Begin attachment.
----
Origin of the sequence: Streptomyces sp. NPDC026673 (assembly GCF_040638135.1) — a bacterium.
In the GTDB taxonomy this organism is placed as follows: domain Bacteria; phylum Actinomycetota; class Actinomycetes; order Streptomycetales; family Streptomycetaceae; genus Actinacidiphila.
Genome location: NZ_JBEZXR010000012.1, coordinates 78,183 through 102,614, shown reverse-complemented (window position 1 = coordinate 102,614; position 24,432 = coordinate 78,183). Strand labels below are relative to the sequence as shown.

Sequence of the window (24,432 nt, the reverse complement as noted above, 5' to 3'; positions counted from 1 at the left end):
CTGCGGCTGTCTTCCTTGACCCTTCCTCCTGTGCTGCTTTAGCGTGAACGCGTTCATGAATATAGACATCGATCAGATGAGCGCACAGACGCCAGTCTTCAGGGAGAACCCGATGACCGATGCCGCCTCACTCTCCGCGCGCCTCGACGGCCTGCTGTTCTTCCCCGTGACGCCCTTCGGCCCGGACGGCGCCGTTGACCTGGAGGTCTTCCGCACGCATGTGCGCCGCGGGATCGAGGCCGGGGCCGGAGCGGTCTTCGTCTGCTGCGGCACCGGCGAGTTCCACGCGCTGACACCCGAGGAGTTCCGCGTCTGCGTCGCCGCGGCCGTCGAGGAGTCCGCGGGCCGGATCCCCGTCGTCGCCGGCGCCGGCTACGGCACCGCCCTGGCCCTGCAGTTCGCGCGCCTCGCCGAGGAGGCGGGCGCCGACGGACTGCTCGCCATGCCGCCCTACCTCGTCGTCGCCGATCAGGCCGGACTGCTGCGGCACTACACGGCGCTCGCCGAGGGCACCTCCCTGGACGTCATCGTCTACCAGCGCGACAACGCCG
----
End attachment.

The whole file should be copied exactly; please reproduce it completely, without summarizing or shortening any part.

Origin of the sequence: Streptomyces sp. NPDC026673 (assembly GCF_040638135.1) — a bacterium.
In the GTDB taxonomy this organism is placed as follows: domain Bacteria; phylum Actinomycetota; class Actinomycetes; order Streptomycetales; family Streptomycetaceae; genus Actinacidiphila.
Genome location: NZ_JBEZXR010000012.1, coordinates 78,183 through 102,614, shown reverse-complemented (window position 1 = coordinate 102,614; position 24,432 = coordinate 78,183). Strand labels below are relative to the sequence as shown.

Sequence of the window (24,432 nt, the reverse complement as noted above, 5' to 3'; positions counted from 1 at the left end):
CTGCGGCTGTCTTCCTTGACCCTTCCTCCTGTGCTGCTTTAGCGTGAACGCGTTCATGAATATAGACATCGATCAGATGAGCGCACAGACGCCAGTCTTCAGGGAGAACCCGATGACCGATGCCGCCTCACTCTCCGCGCGCCTCGACGGCCTGCTGTTCTTCCCCGTGACGCCCTTCGGCCCGGACGGCGCCGTTGACCTGGAGGTCTTCCGCACGCATGTGCGCCGCGGGATCGAGGCCGGGGCCGGAGCGGTCTTCGTCTGCTGCGGCACCGGCGAGTTCCACGCGCTGACACCCGAGGAGTTCCGCGTCTGCGTCGCCGCGGCCGTCGAGGAGTCCGCGGGCCGGATCCCCGTCGTCGCCGGCGCCGGCTACGGCACCGCCCTGGCCCTGCAGTTCGCGCGCCTCGCCGAGGAGGCGGGCGCCGACGGACTGCTCGCCATGCCGCCCTACCTCGTCGTCGCCGATCAGGCCGGACTGCTGCGGCACTACACGGCGCTCGCCGAGGGCACCTCCCTGGACGTCATCGTCTACCAGCGCGACAACGCCG